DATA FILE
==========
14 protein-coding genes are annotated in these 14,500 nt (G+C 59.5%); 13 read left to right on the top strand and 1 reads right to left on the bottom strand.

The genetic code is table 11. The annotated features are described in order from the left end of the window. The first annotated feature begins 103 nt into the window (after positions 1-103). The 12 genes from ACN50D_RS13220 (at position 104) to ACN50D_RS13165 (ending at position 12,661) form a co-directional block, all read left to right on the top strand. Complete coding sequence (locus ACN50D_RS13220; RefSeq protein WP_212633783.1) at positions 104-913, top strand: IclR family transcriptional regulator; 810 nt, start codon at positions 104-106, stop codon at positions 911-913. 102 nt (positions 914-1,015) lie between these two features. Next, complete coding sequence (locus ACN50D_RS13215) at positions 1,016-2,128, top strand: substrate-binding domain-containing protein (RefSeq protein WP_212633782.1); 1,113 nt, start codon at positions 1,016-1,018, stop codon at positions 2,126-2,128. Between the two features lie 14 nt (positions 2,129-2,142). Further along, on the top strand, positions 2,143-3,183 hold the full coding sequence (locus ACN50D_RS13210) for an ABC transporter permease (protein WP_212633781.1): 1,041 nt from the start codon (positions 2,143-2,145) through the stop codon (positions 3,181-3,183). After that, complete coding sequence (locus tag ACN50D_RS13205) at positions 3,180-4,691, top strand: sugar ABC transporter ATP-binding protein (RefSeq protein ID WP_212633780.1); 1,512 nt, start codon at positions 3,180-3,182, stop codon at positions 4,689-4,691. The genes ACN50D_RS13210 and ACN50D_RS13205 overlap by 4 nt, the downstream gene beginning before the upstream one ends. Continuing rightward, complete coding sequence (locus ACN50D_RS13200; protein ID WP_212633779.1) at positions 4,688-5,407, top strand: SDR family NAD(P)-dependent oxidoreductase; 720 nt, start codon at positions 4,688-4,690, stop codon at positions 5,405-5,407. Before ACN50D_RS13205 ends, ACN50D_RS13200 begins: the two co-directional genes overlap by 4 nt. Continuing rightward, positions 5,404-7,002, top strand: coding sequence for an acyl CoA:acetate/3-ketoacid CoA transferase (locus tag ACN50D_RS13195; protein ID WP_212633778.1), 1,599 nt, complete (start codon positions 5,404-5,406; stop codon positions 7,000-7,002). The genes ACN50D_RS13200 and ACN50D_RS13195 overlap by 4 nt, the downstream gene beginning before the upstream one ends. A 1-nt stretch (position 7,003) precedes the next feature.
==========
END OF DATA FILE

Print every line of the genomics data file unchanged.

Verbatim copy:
14 protein-coding genes are annotated in these 14,500 nt (G+C 59.5%); 13 read left to right on the top strand and 1 reads right to left on the bottom strand.

The genetic code is table 11. The annotated features are described in order from the left end of the window. The first annotated feature begins 103 nt into the window (after positions 1-103). The 12 genes from ACN50D_RS13220 (at position 104) to ACN50D_RS13165 (ending at position 12,661) form a co-directional block, all read left to right on the top strand. Complete coding sequence (locus ACN50D_RS13220; RefSeq protein WP_212633783.1) at positions 104-913, top strand: IclR family transcriptional regulator; 810 nt, start codon at positions 104-106, stop codon at positions 911-913. 102 nt (positions 914-1,015) lie between these two features. Next, complete coding sequence (locus ACN50D_RS13215) at positions 1,016-2,128, top strand: substrate-binding domain-containing protein (RefSeq protein WP_212633782.1); 1,113 nt, start codon at positions 1,016-1,018, stop codon at positions 2,126-2,128. Between the two features lie 14 nt (positions 2,129-2,142). Further along, on the top strand, positions 2,143-3,183 hold the full coding sequence (locus ACN50D_RS13210) for an ABC transporter permease (protein WP_212633781.1): 1,041 nt from the start codon (positions 2,143-2,145) through the stop codon (positions 3,181-3,183). After that, complete coding sequence (locus tag ACN50D_RS13205) at positions 3,180-4,691, top strand: sugar ABC transporter ATP-binding protein (RefSeq protein ID WP_212633780.1); 1,512 nt, start codon at positions 3,180-3,182, stop codon at positions 4,689-4,691. The genes ACN50D_RS13210 and ACN50D_RS13205 overlap by 4 nt, the downstream gene beginning before the upstream one ends. Continuing rightward, complete coding sequence (locus ACN50D_RS13200; protein ID WP_212633779.1) at positions 4,688-5,407, top strand: SDR family NAD(P)-dependent oxidoreductase; 720 nt, start codon at positions 4,688-4,690, stop codon at positions 5,405-5,407. Before ACN50D_RS13205 ends, ACN50D_RS13200 begins: the two co-directional genes overlap by 4 nt. Continuing rightward, positions 5,404-7,002, top strand: coding sequence for an acyl CoA:acetate/3-ketoacid CoA transferase (locus tag ACN50D_RS13195; protein ID WP_212633778.1), 1,599 nt, complete (start codon positions 5,404-5,406; stop codon positions 7,000-7,002). The genes ACN50D_RS13200 and ACN50D_RS13195 overlap by 4 nt, the downstream gene beginning before the upstream one ends. A 1-nt stretch (position 7,003) precedes the next feature.